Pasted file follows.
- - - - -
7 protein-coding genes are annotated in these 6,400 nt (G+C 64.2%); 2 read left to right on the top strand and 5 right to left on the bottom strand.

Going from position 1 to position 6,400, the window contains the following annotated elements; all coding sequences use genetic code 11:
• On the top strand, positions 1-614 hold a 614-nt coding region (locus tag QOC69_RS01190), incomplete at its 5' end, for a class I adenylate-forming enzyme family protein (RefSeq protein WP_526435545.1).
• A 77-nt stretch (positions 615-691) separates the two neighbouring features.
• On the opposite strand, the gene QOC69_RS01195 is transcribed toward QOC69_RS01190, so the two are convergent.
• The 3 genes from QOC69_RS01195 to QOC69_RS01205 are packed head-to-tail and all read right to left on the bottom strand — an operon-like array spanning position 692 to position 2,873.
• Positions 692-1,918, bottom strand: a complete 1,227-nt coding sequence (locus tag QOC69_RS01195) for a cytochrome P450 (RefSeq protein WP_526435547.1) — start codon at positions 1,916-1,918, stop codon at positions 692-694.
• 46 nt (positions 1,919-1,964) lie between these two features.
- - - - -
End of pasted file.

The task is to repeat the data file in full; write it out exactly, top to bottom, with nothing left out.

7 protein-coding genes are annotated in these 6,400 nt (G+C 64.2%); 2 read left to right on the top strand and 5 right to left on the bottom strand.

Going from position 1 to position 6,400, the window contains the following annotated elements; all coding sequences use genetic code 11:
• On the top strand, positions 1-614 hold a 614-nt coding region (locus tag QOC69_RS01190), incomplete at its 5' end, for a class I adenylate-forming enzyme family protein (RefSeq protein WP_526435545.1).
• A 77-nt stretch (positions 615-691) separates the two neighbouring features.
• On the opposite strand, the gene QOC69_RS01195 is transcribed toward QOC69_RS01190, so the two are convergent.
• The 3 genes from QOC69_RS01195 to QOC69_RS01205 are packed head-to-tail and all read right to left on the bottom strand — an operon-like array spanning position 692 to position 2,873.
• Positions 692-1,918, bottom strand: a complete 1,227-nt coding sequence (locus tag QOC69_RS01195) for a cytochrome P450 (RefSeq protein WP_526435547.1) — start codon at positions 1,916-1,918, stop codon at positions 692-694.
• 46 nt (positions 1,919-1,964) lie between these two features.